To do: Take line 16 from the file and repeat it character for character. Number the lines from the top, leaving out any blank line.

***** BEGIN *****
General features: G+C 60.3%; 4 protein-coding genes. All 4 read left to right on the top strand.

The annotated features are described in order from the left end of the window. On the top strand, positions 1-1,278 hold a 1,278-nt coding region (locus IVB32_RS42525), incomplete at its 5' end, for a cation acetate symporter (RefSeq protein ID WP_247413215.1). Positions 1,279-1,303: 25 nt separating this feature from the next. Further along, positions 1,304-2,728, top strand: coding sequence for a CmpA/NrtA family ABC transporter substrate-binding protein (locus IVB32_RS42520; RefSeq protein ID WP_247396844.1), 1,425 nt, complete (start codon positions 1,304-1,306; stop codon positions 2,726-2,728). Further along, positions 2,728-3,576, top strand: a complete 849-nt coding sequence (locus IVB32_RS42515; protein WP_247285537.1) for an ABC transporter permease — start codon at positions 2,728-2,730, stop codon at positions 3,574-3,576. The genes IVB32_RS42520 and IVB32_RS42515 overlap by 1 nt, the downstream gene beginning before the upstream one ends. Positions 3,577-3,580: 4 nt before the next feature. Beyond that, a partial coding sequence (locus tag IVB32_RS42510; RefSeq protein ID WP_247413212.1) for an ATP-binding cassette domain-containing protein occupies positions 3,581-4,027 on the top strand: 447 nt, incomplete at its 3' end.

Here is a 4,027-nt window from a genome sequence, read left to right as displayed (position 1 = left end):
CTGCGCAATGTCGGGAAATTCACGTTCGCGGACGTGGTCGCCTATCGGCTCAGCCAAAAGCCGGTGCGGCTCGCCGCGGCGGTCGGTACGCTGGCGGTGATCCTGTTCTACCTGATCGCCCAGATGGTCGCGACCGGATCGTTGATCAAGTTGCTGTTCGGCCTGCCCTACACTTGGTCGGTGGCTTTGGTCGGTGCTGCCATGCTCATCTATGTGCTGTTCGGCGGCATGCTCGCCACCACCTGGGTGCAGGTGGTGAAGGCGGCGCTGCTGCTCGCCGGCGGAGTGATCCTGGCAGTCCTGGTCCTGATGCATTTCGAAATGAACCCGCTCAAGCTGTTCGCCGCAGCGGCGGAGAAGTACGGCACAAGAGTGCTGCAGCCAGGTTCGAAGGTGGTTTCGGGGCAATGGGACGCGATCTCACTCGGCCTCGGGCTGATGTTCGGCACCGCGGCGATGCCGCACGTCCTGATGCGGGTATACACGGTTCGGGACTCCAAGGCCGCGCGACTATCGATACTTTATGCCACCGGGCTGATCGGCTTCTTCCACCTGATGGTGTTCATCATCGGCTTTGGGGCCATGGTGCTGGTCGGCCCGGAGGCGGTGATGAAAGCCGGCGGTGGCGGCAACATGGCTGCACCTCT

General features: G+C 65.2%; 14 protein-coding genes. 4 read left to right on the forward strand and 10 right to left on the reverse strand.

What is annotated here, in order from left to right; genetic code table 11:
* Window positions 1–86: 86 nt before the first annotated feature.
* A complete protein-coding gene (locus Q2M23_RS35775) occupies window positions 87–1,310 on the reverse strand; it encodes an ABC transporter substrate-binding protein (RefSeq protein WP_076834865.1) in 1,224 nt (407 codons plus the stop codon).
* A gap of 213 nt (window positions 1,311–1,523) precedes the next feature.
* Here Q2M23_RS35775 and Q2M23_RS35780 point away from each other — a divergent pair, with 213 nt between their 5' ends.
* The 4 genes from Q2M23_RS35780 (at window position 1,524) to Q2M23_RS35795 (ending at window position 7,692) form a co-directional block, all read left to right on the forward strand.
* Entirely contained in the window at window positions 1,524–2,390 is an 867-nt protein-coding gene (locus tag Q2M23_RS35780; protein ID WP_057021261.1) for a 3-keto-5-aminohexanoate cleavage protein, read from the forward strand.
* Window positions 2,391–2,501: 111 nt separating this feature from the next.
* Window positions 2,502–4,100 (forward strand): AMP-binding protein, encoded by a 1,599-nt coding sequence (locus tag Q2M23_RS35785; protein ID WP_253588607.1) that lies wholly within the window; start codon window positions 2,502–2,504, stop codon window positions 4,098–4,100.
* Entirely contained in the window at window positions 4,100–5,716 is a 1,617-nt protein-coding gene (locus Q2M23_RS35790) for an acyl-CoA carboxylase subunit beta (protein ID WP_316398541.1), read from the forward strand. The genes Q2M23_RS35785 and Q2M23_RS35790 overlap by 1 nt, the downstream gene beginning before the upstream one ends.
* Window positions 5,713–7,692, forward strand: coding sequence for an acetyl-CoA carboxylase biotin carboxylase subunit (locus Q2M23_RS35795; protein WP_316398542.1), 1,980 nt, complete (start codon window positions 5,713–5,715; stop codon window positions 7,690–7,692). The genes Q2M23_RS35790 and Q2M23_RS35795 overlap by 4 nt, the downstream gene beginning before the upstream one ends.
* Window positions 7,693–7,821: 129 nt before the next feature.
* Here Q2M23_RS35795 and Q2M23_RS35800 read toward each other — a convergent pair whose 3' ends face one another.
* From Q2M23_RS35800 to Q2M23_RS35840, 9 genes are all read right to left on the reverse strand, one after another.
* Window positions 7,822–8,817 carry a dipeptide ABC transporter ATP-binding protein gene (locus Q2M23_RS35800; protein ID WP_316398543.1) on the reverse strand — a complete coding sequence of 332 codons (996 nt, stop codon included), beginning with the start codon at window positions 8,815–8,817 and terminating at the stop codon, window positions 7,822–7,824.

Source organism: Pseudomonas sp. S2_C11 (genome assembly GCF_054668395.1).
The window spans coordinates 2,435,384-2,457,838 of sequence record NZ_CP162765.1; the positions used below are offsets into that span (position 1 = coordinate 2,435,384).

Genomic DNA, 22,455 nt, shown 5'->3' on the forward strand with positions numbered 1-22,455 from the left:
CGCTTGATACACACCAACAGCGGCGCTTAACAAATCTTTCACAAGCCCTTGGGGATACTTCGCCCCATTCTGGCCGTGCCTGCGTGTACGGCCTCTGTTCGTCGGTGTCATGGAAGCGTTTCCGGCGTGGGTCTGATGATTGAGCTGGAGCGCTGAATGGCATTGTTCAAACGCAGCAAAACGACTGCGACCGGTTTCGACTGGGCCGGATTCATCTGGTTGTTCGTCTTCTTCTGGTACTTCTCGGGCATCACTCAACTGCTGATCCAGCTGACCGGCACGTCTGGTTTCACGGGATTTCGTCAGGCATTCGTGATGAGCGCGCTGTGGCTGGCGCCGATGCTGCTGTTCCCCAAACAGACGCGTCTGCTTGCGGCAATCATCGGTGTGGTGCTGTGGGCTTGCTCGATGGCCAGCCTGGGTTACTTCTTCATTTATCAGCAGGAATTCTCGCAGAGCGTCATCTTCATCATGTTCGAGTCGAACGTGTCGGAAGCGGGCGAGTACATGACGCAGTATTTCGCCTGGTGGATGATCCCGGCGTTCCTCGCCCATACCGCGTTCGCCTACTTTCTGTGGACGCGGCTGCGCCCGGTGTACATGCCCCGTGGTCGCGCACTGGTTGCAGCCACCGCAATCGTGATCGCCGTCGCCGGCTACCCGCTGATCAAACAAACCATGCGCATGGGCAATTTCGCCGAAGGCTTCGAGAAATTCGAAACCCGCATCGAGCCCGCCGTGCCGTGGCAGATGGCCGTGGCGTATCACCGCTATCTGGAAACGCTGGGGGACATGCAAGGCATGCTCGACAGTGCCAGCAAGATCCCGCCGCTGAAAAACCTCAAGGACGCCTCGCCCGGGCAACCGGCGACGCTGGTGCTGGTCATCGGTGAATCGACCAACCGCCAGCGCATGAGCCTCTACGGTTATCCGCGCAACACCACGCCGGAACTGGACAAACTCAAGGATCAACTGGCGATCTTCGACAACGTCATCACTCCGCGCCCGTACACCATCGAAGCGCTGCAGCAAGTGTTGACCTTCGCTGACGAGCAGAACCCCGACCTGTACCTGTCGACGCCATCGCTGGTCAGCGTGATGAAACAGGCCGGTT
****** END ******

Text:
* Window positions 5,713–7,692, forward strand: coding sequence for an acetyl-CoA carboxylase biotin carboxylase subunit (locus Q2M23_RS35795; protein WP_316398542.1), 1,980 nt, complete (start codon window positions 5,713–5,715; stop codon window positions 7,690–7,692). The genes Q2M23_RS35790 and Q2M23_RS35795 overlap by 4 nt, the downstream gene beginning before the upstream one ends.